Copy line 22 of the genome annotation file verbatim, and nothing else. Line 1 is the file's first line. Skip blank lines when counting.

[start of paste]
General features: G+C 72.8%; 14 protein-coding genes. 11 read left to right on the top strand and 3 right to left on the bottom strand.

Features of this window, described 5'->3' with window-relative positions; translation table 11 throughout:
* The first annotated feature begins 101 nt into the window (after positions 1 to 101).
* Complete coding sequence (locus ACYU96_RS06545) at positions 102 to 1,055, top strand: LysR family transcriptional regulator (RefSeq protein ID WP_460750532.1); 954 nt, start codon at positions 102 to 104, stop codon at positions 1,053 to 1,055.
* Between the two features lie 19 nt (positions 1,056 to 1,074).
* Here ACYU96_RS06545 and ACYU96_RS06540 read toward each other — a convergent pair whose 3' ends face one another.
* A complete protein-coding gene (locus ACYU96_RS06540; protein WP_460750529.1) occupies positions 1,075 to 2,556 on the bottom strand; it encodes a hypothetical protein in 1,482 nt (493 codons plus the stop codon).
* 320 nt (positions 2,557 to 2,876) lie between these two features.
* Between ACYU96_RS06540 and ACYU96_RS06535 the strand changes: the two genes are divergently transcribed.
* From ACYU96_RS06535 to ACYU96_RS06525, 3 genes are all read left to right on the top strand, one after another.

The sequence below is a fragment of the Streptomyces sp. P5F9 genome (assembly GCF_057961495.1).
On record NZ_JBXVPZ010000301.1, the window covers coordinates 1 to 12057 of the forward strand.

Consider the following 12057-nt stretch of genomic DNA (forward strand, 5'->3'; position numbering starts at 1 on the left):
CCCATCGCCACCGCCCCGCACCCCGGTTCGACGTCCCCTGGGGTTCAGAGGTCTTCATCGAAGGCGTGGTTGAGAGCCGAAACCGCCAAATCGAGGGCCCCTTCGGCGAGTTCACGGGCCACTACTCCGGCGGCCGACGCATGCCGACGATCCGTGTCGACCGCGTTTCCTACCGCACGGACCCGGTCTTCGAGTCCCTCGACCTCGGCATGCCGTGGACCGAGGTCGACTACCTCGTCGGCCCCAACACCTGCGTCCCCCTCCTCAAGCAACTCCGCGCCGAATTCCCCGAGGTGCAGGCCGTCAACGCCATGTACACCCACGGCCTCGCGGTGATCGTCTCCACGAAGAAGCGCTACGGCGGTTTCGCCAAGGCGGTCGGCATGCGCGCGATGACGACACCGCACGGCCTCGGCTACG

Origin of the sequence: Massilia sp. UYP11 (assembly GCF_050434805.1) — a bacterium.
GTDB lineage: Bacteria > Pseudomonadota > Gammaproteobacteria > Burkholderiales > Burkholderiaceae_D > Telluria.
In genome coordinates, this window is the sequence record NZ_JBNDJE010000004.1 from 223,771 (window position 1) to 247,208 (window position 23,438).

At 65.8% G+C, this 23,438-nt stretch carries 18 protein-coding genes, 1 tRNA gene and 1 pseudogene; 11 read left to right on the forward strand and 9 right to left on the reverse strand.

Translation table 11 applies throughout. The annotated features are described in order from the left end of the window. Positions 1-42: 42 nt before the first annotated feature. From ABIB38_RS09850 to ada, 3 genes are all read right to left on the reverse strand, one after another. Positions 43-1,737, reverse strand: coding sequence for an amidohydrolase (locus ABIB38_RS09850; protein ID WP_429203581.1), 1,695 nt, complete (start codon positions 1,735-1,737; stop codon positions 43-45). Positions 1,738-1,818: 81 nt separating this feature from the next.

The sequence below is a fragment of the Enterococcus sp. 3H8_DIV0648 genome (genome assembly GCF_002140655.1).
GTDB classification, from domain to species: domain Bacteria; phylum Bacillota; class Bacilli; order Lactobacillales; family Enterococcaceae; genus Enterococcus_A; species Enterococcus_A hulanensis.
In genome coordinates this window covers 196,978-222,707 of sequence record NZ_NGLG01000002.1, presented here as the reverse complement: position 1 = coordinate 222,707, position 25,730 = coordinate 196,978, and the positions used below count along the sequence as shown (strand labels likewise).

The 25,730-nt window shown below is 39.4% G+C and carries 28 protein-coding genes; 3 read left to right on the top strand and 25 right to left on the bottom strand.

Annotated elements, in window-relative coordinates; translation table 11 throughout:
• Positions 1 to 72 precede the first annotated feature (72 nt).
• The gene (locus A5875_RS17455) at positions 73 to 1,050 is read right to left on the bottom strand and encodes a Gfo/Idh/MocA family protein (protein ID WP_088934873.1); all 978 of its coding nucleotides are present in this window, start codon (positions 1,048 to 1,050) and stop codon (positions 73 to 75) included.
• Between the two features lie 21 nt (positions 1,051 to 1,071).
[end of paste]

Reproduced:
In genome coordinates this window covers 196,978-222,707 of sequence record NZ_NGLG01000002.1, presented here as the reverse complement: position 1 = coordinate 222,707, position 25,730 = coordinate 196,978, and the positions used below count along the sequence as shown (strand labels likewise).